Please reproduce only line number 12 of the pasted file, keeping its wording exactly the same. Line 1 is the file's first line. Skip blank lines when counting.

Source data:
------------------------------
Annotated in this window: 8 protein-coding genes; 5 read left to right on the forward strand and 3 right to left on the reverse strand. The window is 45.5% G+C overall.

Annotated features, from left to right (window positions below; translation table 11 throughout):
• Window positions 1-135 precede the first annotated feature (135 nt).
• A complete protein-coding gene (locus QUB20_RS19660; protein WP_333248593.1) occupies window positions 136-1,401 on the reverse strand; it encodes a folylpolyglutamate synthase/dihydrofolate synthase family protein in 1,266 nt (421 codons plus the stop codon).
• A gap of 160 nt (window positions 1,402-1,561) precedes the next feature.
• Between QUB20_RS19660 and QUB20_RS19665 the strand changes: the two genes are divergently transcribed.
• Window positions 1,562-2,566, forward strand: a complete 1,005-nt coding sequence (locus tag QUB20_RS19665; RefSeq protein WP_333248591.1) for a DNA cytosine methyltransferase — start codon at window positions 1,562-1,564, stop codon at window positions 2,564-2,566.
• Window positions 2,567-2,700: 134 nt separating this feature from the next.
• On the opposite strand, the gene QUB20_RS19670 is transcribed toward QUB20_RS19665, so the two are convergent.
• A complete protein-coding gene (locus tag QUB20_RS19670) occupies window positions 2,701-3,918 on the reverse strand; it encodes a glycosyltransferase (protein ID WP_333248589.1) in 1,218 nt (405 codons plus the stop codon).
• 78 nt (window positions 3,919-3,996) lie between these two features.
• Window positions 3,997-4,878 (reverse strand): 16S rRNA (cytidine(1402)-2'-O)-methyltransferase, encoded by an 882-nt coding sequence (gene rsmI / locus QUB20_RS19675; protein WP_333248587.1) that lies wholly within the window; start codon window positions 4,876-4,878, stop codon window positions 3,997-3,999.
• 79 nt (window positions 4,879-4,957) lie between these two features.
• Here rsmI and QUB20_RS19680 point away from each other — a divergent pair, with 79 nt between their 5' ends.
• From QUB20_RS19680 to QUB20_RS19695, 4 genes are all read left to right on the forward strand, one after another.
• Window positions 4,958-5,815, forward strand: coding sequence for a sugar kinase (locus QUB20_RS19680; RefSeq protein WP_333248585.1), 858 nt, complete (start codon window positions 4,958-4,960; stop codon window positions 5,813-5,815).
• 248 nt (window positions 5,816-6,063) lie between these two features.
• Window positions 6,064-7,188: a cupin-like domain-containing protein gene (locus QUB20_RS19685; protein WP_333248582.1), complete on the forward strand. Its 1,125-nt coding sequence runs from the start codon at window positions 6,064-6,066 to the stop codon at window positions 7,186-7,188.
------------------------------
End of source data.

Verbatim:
• Window positions 3,997-4,878 (reverse strand): 16S rRNA (cytidine(1402)-2'-O)-methyltransferase, encoded by an 882-nt coding sequence (gene rsmI / locus QUB20_RS19675; protein WP_333248587.1) that lies wholly within the window; start codon window positions 4,876-4,878, stop codon window positions 3,997-3,999.